Churchill’s dentures to go under the hammer
PUBLISHED: 11:43 06 January 2011
Sir Winston Churchill’s dentures are set to raise more than £12,000 at auction and a senior partner at the practise where they were made said the dentist who created them was good friends with the charismatic leader.
A ‘skeletal partial upper denture, with gold base and clasps and mineral teeth’, which were designed to disguise Churchill’s lisp, will go under the hammer at Bonhams auctioneers in London on January 19.
They were made by his dentist Sir Wilfred Fish, who founded the Eustace & Partners practise on Dartford Road, Sevenoaks, and were worn by the former PM — whose family home was at Chartwell, near Westerham — from before World War II until just before his death in 1965.
Matt Streven is a senior partner at the practise and is familiar with its history. He said that some letters sold at auction between Churchill and Sir Wilfred reveal that they were good friends too.
Mr Streven said: “Sir Wilfred was the founder of our medical practise. He had the building purpose built in 1927 and designed by the famous Sevenoaks architect Baillie Scott. Sir Wilfred was a very prominent figure in the dental world. He became the then Queen’s [the late Queen Mother] dentist and, after he sold the practise to Eustace & Partners in 1937, he became the first chairman of the General Medical Council (GMC). He moved up to London and died there about 10 years ago.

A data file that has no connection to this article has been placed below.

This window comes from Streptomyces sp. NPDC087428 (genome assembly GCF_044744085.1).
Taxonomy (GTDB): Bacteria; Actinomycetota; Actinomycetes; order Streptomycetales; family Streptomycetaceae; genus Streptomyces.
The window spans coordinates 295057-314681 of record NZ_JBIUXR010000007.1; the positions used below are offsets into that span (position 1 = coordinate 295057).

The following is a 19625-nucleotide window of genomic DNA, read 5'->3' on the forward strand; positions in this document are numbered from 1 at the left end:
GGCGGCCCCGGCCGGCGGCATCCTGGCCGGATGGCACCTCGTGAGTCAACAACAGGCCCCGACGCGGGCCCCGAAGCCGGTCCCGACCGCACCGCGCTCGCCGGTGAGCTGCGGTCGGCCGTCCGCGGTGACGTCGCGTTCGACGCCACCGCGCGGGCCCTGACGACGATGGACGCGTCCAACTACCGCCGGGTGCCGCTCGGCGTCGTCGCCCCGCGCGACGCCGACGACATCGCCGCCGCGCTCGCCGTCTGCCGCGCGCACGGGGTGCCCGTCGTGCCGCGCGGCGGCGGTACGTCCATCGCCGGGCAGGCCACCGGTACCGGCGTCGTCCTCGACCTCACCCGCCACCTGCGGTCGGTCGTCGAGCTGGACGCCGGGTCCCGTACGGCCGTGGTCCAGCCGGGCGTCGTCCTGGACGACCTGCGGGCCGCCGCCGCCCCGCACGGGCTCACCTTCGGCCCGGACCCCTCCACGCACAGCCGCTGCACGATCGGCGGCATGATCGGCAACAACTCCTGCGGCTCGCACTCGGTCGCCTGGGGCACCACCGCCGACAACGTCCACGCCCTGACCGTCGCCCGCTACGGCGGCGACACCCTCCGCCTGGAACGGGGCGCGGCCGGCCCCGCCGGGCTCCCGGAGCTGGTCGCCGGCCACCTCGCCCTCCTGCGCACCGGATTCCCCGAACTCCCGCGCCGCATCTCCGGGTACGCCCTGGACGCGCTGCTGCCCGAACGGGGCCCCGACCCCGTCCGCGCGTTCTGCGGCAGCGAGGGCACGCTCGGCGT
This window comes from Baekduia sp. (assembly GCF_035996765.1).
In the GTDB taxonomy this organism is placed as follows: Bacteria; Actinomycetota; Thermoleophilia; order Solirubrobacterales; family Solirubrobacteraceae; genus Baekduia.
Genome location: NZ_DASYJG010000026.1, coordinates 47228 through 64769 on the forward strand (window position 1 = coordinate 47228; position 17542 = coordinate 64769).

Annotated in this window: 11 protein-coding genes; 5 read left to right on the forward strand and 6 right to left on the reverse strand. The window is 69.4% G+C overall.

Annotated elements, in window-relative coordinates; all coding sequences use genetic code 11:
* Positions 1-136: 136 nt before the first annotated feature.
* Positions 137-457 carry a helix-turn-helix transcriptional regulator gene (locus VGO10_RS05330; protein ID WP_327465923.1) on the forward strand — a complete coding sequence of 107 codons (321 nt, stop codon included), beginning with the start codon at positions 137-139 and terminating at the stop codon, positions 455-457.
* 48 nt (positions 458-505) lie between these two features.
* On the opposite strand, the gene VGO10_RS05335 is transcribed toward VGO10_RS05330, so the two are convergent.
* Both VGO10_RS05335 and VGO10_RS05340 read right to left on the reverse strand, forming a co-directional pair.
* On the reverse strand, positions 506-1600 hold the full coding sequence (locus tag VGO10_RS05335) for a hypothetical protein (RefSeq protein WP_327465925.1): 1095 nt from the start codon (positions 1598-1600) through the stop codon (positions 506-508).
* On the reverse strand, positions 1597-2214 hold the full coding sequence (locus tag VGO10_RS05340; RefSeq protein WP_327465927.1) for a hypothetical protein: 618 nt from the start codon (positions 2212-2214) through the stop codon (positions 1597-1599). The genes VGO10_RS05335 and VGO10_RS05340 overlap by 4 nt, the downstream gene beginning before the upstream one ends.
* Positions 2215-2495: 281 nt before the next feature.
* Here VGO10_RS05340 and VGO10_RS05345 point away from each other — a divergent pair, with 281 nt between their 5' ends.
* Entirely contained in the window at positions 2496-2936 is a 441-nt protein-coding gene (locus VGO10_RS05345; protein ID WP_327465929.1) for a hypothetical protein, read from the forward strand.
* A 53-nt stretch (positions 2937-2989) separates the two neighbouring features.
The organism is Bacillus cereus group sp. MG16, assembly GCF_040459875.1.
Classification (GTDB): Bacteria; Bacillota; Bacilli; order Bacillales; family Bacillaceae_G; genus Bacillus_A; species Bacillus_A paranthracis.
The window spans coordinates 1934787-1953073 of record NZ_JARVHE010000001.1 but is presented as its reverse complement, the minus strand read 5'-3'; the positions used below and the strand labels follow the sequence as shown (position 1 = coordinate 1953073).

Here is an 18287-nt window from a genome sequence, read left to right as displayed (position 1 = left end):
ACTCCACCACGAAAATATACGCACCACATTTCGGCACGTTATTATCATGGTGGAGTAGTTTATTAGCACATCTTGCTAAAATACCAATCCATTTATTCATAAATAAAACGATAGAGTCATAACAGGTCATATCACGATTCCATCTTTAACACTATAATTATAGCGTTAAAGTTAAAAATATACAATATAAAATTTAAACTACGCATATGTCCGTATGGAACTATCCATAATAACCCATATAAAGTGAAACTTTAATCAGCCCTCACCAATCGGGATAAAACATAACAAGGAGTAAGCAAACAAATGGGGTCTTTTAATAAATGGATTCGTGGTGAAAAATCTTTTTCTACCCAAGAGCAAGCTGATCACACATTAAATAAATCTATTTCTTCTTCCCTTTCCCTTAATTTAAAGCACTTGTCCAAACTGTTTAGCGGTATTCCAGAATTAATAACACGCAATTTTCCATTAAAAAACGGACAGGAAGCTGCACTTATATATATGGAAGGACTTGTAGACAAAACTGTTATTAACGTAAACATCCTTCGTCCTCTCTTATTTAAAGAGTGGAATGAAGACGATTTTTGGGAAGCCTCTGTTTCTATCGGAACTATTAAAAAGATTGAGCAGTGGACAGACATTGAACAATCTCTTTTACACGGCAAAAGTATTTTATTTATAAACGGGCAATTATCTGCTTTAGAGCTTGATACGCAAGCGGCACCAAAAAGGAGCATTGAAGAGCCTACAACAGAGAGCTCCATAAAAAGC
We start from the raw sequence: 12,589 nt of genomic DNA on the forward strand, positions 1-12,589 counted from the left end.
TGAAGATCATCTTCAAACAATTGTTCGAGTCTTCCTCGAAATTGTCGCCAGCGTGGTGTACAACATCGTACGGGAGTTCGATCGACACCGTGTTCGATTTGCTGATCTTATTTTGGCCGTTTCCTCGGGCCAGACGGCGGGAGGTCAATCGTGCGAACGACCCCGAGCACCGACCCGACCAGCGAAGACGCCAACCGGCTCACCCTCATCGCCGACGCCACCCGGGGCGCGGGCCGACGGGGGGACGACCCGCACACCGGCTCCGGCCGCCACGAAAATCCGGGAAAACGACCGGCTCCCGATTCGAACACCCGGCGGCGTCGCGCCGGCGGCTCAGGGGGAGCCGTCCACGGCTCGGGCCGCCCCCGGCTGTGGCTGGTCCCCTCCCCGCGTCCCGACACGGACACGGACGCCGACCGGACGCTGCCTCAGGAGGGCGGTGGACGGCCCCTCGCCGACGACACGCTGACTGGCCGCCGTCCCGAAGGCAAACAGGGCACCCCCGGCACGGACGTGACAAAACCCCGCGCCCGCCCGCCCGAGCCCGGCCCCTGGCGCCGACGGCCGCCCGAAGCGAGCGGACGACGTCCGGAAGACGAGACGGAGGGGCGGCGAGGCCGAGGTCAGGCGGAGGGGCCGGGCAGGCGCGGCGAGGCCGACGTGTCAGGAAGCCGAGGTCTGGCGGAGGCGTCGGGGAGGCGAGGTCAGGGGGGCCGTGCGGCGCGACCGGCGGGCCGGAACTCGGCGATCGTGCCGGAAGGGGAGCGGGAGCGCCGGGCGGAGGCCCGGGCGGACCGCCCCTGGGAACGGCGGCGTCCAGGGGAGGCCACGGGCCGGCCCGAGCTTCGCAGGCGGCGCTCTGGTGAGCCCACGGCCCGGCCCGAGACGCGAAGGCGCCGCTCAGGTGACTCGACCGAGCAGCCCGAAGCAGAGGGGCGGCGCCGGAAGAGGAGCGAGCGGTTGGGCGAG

“A couple of years ago some letters to Sir Wilfred from Winston Churchill came on the market. One of them read, ‘Dear Wilfred, thank you for the work, all seems to be well and I enclose the other for you to do the same. As for the other matter, I have put it forward to the Home Secretary and we see no problem with your honour.’”
This, Mr Strevens explained, must pertain to the knighthood he was awarded for his services to dentistry and for founding the GMC.
He said that, although it has never been confirmed, the letters give the impression that Sir Wilfred and Churchill ‘appear to have been friends as well as just dentist and patient’.
Mr Strevens added: “I wasn’t aware of this particular auction but there was another sale of some famous person’s dentures earlier this year that made £7,000. Personally I can’t understand why people would want them! But lots of people seem to have an interest in them.”
Churchill lived at Chartwell House, near Westerham, from 1922 until his death in 1965. The charismatic leader, who led the country to victory against all odds in the Second World War, reportedly loved the house and the whole area.
Mr Streven said: “We are very proud of our history here and of our connections with Churchill.”
■ For more information visit www.bonhams.com.
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